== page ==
There is an increasing interest in the use of solid-state based X-ray medical imaging and detection systems in the replacement of conventional diagnostic imaging techniques. One of these technologies is wafer-scale CMOS sensor-based imaging, which can bring key advantages in terms of performance such as high resolution, high dynamic range and low noise capabilities. Additionally, it can offer significant system cost advantages for X-ray imaging applications, although it can come with an initial penalty in terms of design complexity in the development of the CMOS sensor.
Image sensor target area Because of the absence of a lens for CMOS-imaging-based X-ray applications, the size of an image sensor has to match the size of the target area. A sensor measuring 139x120mm, for example, is usually adequate for some medical applications such as extra-oral panoramic dental imaging. However it is not sufficient for most medical applications such as mammography, which requires a sensor that is approximately 290x240mm in size. For chest radiography or other applications such as full body scanning for security purposes, an even more extensive sensor area is likely to be necessary. Therefore, imaging applications such as X-rays will require a field of view in excess of that covered by a single-wafer based imager – even if the sensor is manufactured using 300mm wafers, the largest wafer size commercially available today. Therefore, several sensors need to be ‘tiled’ to meet application needs. Although this approach can generate ‘dead’ or ‘low-sensitivity’ lines, such single-line defects can be tolerated in most applications. At the edge of the wafers, the goal is to lose not more than one line of pixels, so that tiled versions will still generate high-quality images. A three-sided ‘buttable’ sensor design Based at the Science and Technology Facilities Council’s (STFC) Rutherford Appleton Laboratory at Harwell in the UK, the CMOS Sensor Design Group has been designing full-custom image sensors for scientific applications since the 1990s. It has developed a high-resolution and radiation-hard waferscale digital CMOS image sensor prototype aimed at use in X-ray medical imaging and more specifically mammography and digital tomosynthesis, the advanced diagnostic technique that is used to generate 3D representations of patients or other scanned objects. A unique feature of this sensor is that it has sensing pixels right up to the edges on three sides. This allows multiple sensors, manufactured on cost-effective 200mm silicon wafers, to be ‘butted’ or ‘tiled’ together in a 2x2 arrangement to form a significantly larger imaging area and to meet the requirements for mammography applications. Additionally, any 2xN sensor arrangements are possible, thus making the device ideal for applications that demand even larger area coverage, such as chest imaging or security scans.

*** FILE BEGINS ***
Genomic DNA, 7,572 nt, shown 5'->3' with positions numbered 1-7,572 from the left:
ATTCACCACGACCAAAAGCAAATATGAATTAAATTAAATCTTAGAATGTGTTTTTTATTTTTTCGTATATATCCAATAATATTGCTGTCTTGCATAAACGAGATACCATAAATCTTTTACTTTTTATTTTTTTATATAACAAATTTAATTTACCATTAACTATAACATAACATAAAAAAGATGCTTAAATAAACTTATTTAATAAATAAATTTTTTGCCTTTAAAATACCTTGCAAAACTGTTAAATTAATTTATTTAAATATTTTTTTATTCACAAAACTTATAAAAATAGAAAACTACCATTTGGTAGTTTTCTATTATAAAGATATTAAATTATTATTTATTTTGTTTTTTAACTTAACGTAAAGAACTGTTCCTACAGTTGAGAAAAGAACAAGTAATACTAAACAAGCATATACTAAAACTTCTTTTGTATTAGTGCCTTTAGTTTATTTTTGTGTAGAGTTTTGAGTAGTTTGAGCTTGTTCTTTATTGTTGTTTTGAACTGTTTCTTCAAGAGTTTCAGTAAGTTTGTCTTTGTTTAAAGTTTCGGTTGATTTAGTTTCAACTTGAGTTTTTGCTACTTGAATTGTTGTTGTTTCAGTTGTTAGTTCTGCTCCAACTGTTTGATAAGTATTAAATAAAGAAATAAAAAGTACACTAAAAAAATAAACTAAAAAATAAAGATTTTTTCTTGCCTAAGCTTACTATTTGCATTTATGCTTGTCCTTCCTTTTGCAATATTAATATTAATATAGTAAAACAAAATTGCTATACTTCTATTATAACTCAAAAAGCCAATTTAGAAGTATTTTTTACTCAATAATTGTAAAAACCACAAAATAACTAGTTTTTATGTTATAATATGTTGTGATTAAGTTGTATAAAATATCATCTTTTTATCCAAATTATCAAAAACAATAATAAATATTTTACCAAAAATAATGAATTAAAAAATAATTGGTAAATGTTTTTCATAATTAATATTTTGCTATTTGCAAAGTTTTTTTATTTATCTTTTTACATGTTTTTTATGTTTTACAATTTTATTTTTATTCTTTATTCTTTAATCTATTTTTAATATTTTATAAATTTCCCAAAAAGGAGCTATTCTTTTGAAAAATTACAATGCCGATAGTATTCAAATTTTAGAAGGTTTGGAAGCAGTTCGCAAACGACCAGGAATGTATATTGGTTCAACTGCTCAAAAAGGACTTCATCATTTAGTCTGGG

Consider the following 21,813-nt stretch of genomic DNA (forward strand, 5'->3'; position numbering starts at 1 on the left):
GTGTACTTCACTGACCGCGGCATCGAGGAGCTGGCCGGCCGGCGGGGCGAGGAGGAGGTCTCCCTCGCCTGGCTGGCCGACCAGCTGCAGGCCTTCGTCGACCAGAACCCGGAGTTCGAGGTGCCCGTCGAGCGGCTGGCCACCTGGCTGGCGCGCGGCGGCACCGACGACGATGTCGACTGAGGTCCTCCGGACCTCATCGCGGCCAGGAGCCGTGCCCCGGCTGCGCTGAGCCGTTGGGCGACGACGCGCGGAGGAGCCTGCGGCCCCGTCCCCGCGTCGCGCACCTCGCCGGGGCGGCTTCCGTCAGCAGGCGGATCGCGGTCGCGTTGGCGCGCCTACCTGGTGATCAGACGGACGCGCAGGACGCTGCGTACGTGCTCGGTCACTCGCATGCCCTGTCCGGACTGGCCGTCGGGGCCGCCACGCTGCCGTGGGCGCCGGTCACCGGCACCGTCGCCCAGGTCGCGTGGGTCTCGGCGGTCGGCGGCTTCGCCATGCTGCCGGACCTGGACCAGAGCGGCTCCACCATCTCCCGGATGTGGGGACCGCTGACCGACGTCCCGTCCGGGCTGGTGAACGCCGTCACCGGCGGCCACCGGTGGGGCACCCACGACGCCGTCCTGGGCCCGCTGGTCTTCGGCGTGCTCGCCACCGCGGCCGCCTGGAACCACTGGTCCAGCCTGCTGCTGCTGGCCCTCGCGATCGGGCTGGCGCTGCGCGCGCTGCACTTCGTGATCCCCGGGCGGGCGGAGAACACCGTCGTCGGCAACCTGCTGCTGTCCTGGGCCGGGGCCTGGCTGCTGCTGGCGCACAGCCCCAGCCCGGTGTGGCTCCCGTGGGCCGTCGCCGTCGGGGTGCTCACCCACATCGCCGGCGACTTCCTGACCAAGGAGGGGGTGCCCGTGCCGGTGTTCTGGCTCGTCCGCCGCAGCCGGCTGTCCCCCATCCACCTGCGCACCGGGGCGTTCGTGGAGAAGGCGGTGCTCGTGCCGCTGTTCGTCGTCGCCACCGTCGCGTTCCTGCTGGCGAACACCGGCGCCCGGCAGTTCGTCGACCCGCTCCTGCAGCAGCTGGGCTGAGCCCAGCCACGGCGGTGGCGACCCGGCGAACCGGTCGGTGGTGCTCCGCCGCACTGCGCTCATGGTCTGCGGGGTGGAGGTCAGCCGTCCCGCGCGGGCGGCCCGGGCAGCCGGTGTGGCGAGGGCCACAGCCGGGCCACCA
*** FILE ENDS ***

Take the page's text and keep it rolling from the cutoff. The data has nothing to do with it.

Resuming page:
Traditionally, CMOS imagers have the required electronic circuitry implemented on two sides of an imaging array to address the individual sensor pixels. To achieve this three-side ‘buttable’ design, the design group developed innovative electronic circuitry intellectual property to implement the necessary pixel readout and row-addressing driver functions on just one edge of each sensor – see figure 1 - with extra circuitry embedded in the actual pixel array; while, crucially, also maintaining a high degree of image quality.
Fig. 1: A three-sided ‘buttable’ sensor design
with readout circuitry designed on one single edge allows for the
sensors to be ‘tiled’ together in a 2x2 arrangement.
Join our online Radio Show on Friday 11th July starting at 2:00pm Eastern, when EETimes editor of all things fun and interesting, Max Maxfield, and embedded systems expert, Jack Ganssle, will debate as to just what is, and is not, and embedded system.